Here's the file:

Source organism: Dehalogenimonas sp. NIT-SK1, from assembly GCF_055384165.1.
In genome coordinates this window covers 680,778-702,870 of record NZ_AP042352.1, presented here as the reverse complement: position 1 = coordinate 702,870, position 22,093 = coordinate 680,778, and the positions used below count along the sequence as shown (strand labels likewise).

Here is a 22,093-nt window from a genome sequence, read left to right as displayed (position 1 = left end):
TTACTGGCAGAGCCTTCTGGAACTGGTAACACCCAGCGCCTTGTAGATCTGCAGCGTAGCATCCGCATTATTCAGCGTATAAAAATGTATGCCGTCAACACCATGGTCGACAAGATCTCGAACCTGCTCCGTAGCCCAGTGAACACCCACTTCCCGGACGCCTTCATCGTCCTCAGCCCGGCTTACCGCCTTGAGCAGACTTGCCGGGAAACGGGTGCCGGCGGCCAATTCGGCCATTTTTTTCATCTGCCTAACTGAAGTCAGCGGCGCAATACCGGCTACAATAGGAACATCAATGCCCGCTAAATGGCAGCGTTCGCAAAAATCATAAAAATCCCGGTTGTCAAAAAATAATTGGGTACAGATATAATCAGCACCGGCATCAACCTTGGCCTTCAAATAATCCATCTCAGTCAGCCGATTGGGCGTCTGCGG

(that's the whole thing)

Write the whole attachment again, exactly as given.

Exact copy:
Source organism: Dehalogenimonas sp. NIT-SK1, from assembly GCF_055384165.1.
In genome coordinates this window covers 680,778-702,870 of record NZ_AP042352.1, presented here as the reverse complement: position 1 = coordinate 702,870, position 22,093 = coordinate 680,778, and the positions used below count along the sequence as shown (strand labels likewise).

Here is a 22,093-nt window from a genome sequence, read left to right as displayed (position 1 = left end):
TTACTGGCAGAGCCTTCTGGAACTGGTAACACCCAGCGCCTTGTAGATCTGCAGCGTAGCATCCGCATTATTCAGCGTATAAAAATGTATGCCGTCAACACCATGGTCGACAAGATCTCGAACCTGCTCCGTAGCCCAGTGAACACCCACTTCCCGGACGCCTTCATCGTCCTCAGCCCGGCTTACCGCCTTGAGCAGACTTGCCGGGAAACGGGTGCCGGCGGCCAATTCGGCCATTTTTTTCATCTGCCTAACTGAAGTCAGCGGCGCAATACCGGCTACAATAGGAACATCAATGCCCGCTAAATGGCAGCGTTCGCAAAAATCATAAAAATCCCGGTTGTCAAAAAATAATTGGGTACAGATATAATCAGCACCGGCATCAACCTTGGCCTTCAAATAATCCATCTCAGTCAGCCGATTGGGCGTCTGCGG